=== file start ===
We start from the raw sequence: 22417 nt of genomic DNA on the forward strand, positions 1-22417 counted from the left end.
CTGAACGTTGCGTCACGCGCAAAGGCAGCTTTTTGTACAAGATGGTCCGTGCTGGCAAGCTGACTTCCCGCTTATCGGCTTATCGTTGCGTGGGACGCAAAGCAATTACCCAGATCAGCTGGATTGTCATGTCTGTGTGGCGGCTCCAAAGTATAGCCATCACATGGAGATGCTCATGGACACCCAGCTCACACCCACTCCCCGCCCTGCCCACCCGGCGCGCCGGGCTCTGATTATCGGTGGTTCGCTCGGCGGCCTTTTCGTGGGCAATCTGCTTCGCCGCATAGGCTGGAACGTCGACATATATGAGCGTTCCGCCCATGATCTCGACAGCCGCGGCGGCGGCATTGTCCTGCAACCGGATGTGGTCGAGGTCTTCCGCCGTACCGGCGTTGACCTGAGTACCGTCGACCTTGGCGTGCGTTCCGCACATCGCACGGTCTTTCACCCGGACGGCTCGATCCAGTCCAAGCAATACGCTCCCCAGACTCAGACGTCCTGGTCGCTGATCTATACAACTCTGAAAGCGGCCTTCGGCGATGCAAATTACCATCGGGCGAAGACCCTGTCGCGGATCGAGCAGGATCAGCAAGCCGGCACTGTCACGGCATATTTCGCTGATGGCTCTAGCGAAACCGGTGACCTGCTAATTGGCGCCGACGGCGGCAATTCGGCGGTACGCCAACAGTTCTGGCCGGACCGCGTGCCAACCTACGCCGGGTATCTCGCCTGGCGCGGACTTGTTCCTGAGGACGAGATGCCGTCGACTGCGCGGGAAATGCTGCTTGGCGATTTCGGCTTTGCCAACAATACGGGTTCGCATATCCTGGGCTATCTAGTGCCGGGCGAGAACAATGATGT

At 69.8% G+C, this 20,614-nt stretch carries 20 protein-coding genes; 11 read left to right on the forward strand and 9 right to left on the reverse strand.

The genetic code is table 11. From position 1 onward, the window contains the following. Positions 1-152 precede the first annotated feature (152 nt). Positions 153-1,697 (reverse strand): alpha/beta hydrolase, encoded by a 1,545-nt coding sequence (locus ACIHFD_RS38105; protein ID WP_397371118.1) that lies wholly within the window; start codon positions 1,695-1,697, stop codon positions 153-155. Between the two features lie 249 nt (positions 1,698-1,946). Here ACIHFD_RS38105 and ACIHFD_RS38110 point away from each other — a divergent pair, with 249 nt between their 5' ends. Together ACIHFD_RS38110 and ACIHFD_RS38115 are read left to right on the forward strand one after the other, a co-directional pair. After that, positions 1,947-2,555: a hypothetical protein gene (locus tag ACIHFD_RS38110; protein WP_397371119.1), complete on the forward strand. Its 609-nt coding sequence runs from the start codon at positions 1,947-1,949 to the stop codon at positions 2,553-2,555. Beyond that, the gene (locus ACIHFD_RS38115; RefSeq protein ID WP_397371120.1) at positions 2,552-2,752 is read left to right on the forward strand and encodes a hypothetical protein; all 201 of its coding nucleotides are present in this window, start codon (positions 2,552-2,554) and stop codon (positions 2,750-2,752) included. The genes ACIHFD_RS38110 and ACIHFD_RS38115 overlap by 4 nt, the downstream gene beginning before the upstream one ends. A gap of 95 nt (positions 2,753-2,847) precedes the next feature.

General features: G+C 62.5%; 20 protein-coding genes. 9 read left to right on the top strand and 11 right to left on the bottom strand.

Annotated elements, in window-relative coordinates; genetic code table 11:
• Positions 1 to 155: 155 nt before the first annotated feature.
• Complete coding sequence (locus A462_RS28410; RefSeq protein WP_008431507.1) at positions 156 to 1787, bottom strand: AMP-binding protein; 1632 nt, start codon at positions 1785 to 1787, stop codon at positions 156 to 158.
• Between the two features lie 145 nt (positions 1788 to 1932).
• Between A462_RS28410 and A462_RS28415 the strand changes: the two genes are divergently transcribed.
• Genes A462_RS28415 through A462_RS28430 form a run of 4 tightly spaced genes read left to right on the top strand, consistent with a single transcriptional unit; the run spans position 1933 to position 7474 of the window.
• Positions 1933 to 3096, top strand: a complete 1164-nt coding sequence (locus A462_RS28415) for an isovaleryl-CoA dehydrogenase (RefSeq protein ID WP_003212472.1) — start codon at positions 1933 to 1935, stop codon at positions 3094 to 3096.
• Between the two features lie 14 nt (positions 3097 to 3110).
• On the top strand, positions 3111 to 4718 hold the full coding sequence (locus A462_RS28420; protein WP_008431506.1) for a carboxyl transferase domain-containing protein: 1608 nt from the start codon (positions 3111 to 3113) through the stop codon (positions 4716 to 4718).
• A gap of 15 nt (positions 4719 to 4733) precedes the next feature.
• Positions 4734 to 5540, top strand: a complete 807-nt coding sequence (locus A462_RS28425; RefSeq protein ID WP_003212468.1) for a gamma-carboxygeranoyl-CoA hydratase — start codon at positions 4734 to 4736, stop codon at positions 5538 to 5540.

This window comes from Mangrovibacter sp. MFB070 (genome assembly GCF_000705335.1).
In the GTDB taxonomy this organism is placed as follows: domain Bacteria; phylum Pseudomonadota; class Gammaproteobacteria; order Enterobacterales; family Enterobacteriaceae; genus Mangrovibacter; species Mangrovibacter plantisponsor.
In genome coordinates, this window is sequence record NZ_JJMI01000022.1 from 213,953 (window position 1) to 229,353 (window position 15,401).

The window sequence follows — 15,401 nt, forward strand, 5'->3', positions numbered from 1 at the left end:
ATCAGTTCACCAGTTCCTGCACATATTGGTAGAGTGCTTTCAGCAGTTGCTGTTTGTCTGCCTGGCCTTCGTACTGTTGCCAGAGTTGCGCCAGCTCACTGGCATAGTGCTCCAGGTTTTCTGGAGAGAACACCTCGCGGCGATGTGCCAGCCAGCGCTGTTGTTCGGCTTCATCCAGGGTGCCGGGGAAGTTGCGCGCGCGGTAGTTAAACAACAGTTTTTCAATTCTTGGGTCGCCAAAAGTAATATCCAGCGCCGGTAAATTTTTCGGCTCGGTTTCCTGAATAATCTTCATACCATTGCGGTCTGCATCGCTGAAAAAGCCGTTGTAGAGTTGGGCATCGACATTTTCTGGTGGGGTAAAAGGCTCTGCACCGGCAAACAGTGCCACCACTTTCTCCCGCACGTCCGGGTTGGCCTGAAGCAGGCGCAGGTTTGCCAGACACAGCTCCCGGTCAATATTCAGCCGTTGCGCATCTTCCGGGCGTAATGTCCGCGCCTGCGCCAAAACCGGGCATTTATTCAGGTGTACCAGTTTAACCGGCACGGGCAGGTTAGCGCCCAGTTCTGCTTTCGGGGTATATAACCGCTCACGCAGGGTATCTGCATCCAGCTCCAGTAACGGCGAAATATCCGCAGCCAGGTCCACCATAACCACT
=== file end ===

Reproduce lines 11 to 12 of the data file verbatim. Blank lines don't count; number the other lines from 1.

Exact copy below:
• Genes A462_RS28415 through A462_RS28430 form a run of 4 tightly spaced genes read left to right on the top strand, consistent with a single transcriptional unit; the run spans position 1933 to position 7474 of the window.
• Positions 1933 to 3096, top strand: a complete 1164-nt coding sequence (locus A462_RS28415) for an isovaleryl-CoA dehydrogenase (RefSeq protein ID WP_003212472.1) — start codon at positions 1933 to 1935, stop codon at positions 3094 to 3096.